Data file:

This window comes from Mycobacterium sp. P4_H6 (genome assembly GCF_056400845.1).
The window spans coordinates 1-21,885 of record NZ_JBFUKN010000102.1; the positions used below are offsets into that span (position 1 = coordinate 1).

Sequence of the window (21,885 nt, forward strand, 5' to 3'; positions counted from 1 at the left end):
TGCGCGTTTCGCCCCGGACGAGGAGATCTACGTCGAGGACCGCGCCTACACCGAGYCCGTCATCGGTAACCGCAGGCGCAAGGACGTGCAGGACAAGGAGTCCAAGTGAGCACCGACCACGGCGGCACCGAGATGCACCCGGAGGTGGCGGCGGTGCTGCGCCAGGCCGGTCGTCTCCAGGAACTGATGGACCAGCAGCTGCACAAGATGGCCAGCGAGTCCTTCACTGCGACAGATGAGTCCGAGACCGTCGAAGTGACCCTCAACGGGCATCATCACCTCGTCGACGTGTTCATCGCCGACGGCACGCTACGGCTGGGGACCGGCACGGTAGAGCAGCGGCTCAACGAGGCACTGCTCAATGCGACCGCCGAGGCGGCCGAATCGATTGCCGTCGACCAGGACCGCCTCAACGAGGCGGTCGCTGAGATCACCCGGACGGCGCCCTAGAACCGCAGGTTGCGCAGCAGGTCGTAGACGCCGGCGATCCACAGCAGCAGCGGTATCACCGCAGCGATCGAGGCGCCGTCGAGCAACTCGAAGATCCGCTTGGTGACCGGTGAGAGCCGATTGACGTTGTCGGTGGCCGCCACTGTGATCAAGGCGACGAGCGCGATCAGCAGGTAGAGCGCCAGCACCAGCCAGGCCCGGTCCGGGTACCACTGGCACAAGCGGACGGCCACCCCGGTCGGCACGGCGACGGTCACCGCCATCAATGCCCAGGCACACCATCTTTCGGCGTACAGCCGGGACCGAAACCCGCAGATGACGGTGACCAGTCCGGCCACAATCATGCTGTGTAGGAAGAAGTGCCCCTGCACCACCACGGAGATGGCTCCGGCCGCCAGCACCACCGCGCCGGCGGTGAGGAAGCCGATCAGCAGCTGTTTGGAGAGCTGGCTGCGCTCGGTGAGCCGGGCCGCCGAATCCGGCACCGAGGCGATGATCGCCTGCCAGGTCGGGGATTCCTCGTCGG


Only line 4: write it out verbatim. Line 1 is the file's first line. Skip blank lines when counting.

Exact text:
TGCGCGTTTCGCCCCGGACGAGGAGATCTACGTCGAGGACCGCGCCTACACCGAGYCCGTCATCGGTAACCGCAGGCGCAAGGACGTGCAGGACAAGGAGTCCAAGTGAGCACCGACCACGGCGGCACCGAGATGCACCCGGAGGTGGCGGCGGTGCTGCGCCAGGCCGGTCGTCTCCAGGAACTGATGGACCAGCAGCTGCACAAGATGGCCAGCGAGTCCTTCACTGCGACAGATGAGTCCGAGACCGTCGAAGTGACCCTCAACGGGCATCATCACCTCGTCGACGTGTTCATCGCCGACGGCACGCTACGGCTGGGGACCGGCACGGTAGAGCAGCGGCTCAACGAGGCACTGCTCAATGCGACCGCCGAGGCGGCCGAATCGATTGCCGTCGACCAGGACCGCCTCAACGAGGCGGTCGCTGAGATCACCCGGACGGCGCCCTAGAACCGCAGGTTGCGCAGCAGGTCGTAGACGCCGGCGATCCACAGCAGCAGCGGTATCACCGCAGCGATCGAGGCGCCGTCGAGCAACTCGAAGATCCGCTTGGTGACCGGTGAGAGCCGATTGACGTTGTCGGTGGCCGCCACTGTGATCAAGGCGACGAGCGCGATCAGCAGGTAGAGCGCCAGCACCAGCCAGGCCCGGTCCGGGTACCACTGGCACAAGCGGACGGCCACCCCGGTCGGCACGGCGACGGTCACCGCCATCAATGCCCAGGCACACCATCTTTCGGCGTACAGCCGGGACCGAAACCCGCAGATGACGGTGACCAGTCCGGCCACAATCATGCTGTGTAGGAAGAAGTGCCCCTGCACCACCACGGAGATGGCTCCGGCCGCCAGCACCACCGCGCCGGCGGTGAGGAAGCCGATCAGCAGCTGTTTGGAGAGCTGGCTGCGCTCGGTGAGCCGGGCCGCCGAATCCGGCACCGAGGCGATGATCGCCTGCCAGGTCGGGGATTCCTCGTCGG